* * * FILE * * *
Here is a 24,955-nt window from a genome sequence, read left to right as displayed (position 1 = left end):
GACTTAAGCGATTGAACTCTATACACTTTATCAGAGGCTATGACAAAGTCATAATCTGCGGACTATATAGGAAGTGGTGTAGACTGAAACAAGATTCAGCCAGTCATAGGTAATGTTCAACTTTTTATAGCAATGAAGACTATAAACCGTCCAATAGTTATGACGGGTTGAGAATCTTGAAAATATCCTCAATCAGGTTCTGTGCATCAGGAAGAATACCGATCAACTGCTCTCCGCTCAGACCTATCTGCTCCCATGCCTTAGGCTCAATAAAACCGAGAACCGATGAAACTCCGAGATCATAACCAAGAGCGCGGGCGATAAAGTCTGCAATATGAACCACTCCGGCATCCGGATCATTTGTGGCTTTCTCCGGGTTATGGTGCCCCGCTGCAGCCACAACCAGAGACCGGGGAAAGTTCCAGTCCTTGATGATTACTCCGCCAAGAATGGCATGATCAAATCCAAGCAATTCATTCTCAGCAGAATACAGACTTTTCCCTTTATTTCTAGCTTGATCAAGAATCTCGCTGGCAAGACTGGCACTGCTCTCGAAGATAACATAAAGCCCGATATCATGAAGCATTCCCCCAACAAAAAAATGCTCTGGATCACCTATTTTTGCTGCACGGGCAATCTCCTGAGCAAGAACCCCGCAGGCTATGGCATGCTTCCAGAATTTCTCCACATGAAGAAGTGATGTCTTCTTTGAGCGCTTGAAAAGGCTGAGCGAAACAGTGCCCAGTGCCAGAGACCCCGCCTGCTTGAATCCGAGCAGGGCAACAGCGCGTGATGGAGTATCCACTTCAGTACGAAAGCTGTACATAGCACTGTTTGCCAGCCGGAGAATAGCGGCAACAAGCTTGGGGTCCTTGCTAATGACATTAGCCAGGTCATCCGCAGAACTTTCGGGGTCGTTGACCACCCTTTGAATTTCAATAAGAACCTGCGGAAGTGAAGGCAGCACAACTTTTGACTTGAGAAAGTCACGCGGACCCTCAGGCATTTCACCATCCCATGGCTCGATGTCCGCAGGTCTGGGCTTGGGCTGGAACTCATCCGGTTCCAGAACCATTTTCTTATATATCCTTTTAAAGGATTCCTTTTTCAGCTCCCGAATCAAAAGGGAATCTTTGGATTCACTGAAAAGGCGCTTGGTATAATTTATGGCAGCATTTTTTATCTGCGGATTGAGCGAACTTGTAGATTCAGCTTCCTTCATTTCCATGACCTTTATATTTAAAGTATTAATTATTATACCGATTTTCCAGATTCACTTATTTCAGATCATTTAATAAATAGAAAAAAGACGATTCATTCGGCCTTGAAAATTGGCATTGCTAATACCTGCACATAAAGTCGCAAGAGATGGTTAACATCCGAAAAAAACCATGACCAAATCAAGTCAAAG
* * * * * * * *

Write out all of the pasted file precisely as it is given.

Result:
Here is a 24,955-nt window from a genome sequence, read left to right as displayed (position 1 = left end):
GACTTAAGCGATTGAACTCTATACACTTTATCAGAGGCTATGACAAAGTCATAATCTGCGGACTATATAGGAAGTGGTGTAGACTGAAACAAGATTCAGCCAGTCATAGGTAATGTTCAACTTTTTATAGCAATGAAGACTATAAACCGTCCAATAGTTATGACGGGTTGAGAATCTTGAAAATATCCTCAATCAGGTTCTGTGCATCAGGAAGAATACCGATCAACTGCTCTCCGCTCAGACCTATCTGCTCCCATGCCTTAGGCTCAATAAAACCGAGAACCGATGAAACTCCGAGATCATAACCAAGAGCGCGGGCGATAAAGTCTGCAATATGAACCACTCCGGCATCCGGATCATTTGTGGCTTTCTCCGGGTTATGGTGCCCCGCTGCAGCCACAACCAGAGACCGGGGAAAGTTCCAGTCCTTGATGATTACTCCGCCAAGAATGGCATGATCAAATCCAAGCAATTCATTCTCAGCAGAATACAGACTTTTCCCTTTATTTCTAGCTTGATCAAGAATCTCGCTGGCAAGACTGGCACTGCTCTCGAAGATAACATAAAGCCCGATATCATGAAGCATTCCCCCAACAAAAAAATGCTCTGGATCACCTATTTTTGCTGCACGGGCAATCTCCTGAGCAAGAACCCCGCAGGCTATGGCATGCTTCCAGAATTTCTCCACATGAAGAAGTGATGTCTTCTTTGAGCGCTTGAAAAGGCTGAGCGAAACAGTGCCCAGTGCCAGAGACCCCGCCTGCTTGAATCCGAGCAGGGCAACAGCGCGTGATGGAGTATCCACTTCAGTACGAAAGCTGTACATAGCACTGTTTGCCAGCCGGAGAATAGCGGCAACAAGCTTGGGGTCCTTGCTAATGACATTAGCCAGGTCATCCGCAGAACTTTCGGGGTCGTTGACCACCCTTTGAATTTCAATAAGAACCTGCGGAAGTGAAGGCAGCACAACTTTTGACTTGAGAAAGTCACGCGGACCCTCAGGCATTTCACCATCCCATGGCTCGATGTCCGCAGGTCTGGGCTTGGGCTGGAACTCATCCGGTTCCAGAACCATTTTCTTATATATCCTTTTAAAGGATTCCTTTTTCAGCTCCCGAATCAAAAGGGAATCTTTGGATTCACTGAAAAGGCGCTTGGTATAATTTATGGCAGCATTTTTTATCTGCGGATTGAGCGAACTTGTAGATTCAGCTTCCTTCATTTCCATGACCTTTATATTTAAAGTATTAATTATTATACCGATTTTCCAGATTCACTTATTTCAGATCATTTAATAAATAGAAAAAAGACGATTCATTCGGCCTTGAAAATTGGCATTGCTAATACCTGCACATAAAGTCGCAAGAGATGGTTAACATCCGAAAAAAACCATGACCAAATCAAGTCAAAG